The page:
Arthur S. Colyar, attorney, political leader, newspaper editor, and industrialist, was born in Jonesborough, one of thirteen children of Alexander and Katherine Sevier Sherrill Colyar. Colyar received his education in the Washington County common schools, and in 1828 he moved with his parents to Franklin County. He was first employed as a teacher and later read law before his admission to the bar at Winchester in 1846. Politically, Colyar supported the Whigs in a traditionally Democratic stronghold. By 1860 he owned approximately thirty slaves and was a member of the Constitutional Union Party. Colyar opposed secession until Tennessee joined the Confederacy in 1861.
In October 1861, while campaigning for a seat in the First Confederate Congress, Colyar contracted pneumonia. He recuperated and practiced law in Winchester until 1863. One anecdote holds that he defended a Unionist unlawfully jailed by Confederate authorities at the risk of his own life. He left Winchester soon after the abortive Confederate General Assembly met there, following the Tullahoma offensive by General W. S. Rosecrans in June 1863.
In November 1863 Colyar was elected to the Confederate Congress and served from May 1864 until March 18, 1865. Although he supported direct taxation, the agricultural tax-in-kind, and taxes on corporate profits, he opposed economic controls, a stance he repudiated after the war. He opposed the suspension of the writ of habeas corpus. Colyar recognized the wisdom of opening peace talks and refused to support a motion to banish Senator Henry S. Foote for undertaking peace negotiations in early 1865.
At the end of the war Colyar received a quick presidential pardon in September 1865. Thereafter, he lived in Nashville, where he returned to his law practice, engaged in state politics, and became involved in a variety of political and industrial matters. On three occasions Colyar ran unsuccessfully for governor on an independent ticket: in 1870 he was an unsuccessful candidate for the gubernatorial nomination of the Conservatives and Democrats; in 1871 he allied with the Reunion and Reform Association; and in 1872 abandoned that organization and ran as an independent before retiring from the election in favor of John C. Brown. In 1876 he was one of the organizers of the Greenback Party, a delegate to that party's national convention, and an unsuccessful candidate for the general assembly. He was elected as an independent to represent Davidson County for the first and extra sessions of the 1877 legislature. In 1878 he ran unsuccessfully for the Democratic gubernatorial nomination.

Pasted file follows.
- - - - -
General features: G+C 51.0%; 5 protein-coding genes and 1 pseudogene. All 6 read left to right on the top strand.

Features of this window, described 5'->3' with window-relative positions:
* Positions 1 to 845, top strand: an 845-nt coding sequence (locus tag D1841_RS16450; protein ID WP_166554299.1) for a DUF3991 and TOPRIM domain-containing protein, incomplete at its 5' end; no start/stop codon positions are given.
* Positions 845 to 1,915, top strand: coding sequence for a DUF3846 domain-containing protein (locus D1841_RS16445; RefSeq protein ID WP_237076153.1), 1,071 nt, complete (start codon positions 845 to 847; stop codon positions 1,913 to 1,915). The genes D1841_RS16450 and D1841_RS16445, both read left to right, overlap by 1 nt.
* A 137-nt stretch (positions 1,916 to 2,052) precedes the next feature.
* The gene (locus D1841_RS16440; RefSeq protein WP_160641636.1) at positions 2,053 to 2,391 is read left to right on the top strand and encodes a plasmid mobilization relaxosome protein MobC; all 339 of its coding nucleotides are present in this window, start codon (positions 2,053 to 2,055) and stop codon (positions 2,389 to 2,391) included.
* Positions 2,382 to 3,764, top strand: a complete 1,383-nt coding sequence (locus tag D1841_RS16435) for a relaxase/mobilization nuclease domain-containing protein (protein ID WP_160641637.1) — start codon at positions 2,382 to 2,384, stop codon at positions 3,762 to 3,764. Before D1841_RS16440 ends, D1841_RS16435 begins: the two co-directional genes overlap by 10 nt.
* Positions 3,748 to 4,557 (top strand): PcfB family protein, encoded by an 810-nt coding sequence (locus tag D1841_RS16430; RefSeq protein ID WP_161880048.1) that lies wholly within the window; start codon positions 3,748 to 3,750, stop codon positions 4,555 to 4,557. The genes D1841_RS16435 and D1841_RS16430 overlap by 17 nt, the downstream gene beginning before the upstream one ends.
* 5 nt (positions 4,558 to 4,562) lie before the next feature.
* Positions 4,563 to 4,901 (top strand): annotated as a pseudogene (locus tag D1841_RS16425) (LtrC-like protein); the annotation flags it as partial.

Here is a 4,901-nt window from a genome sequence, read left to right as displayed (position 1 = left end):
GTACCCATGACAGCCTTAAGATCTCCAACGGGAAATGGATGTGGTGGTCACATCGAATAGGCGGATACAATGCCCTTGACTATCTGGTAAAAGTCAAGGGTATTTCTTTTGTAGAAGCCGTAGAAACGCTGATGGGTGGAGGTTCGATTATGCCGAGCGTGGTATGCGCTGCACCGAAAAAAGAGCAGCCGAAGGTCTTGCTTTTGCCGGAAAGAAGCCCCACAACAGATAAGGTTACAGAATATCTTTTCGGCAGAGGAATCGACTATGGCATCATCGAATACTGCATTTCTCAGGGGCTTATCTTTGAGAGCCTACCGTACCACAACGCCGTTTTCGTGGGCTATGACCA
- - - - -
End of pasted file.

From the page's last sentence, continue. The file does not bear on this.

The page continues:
His political activities always were associated with his diverse business interests in industry, mining, and commerce. Colyar's interest in coal mining and the iron furnace industry began in 1858, when he purchased the Old Sewanee Mining Company, which became the Tennessee Coal and Iron Company after the war, and later developed into Tennessee Coal, Iron, and Railway Company, one of the region's most important firms. Colyar sold ownership interest in 1881, but his interest in the company remained substantial. In 1882 he joined with Joseph B. Killebrew and others to organize the Rockdale Company and the Rock City Real Estate Company to acquire and develop mineral rights in Maury County. He also had interests in Rising Fawn Furnace, the Chattanooga Furnace, and Soddy coal mines. In 1881 he purchased controlling ownership of the Nashville American, which he edited and published until 1884.
A New South proponent, Colyar encouraged industrial development through the promotion of northern capital, agricultural diversification, and foreign immigration. As vice-president of Tennessee Coal, Iron, and Railway Company, he avidly supported the state program of convict leasing, which supplied convict labor to replace free miners. In 1885 the Nashville Banner exposed Colyar's involvement in the convict lease system. A legislative investigation and a libel suit resulted. Colyar successfully thwarted an early penal reform movement and escaped censure.
Colyar's interests were varied. He was involved in the building of the University of the South at Sewanee in the postwar years. In 1904 he published the two-volume Life and Times of Andrew Jackson. At an unknown date Colyar married Agnes Erskine Estill of Winchester; they were the parents of eleven children. Two years after the 1886 death of his first wife, Colyar married Mrs. Mary McGuire of Louisville, Kentucky. Colyar died in Nashville in 1907 and is buried in Mount Olivet Cemetery.
Clyde Ball, “The Public Career of Col. A. S. Colyar, 1870-1877,” Tennessee Historical Quarterly 12 (1953): 24-47, 106-28, 213-38; Sarah M. Howell, “Editorials of Arthur S. Colyar, Nashville Prophet of the New South,” Tennessee Historical Quarterly 27 (1968): 262-76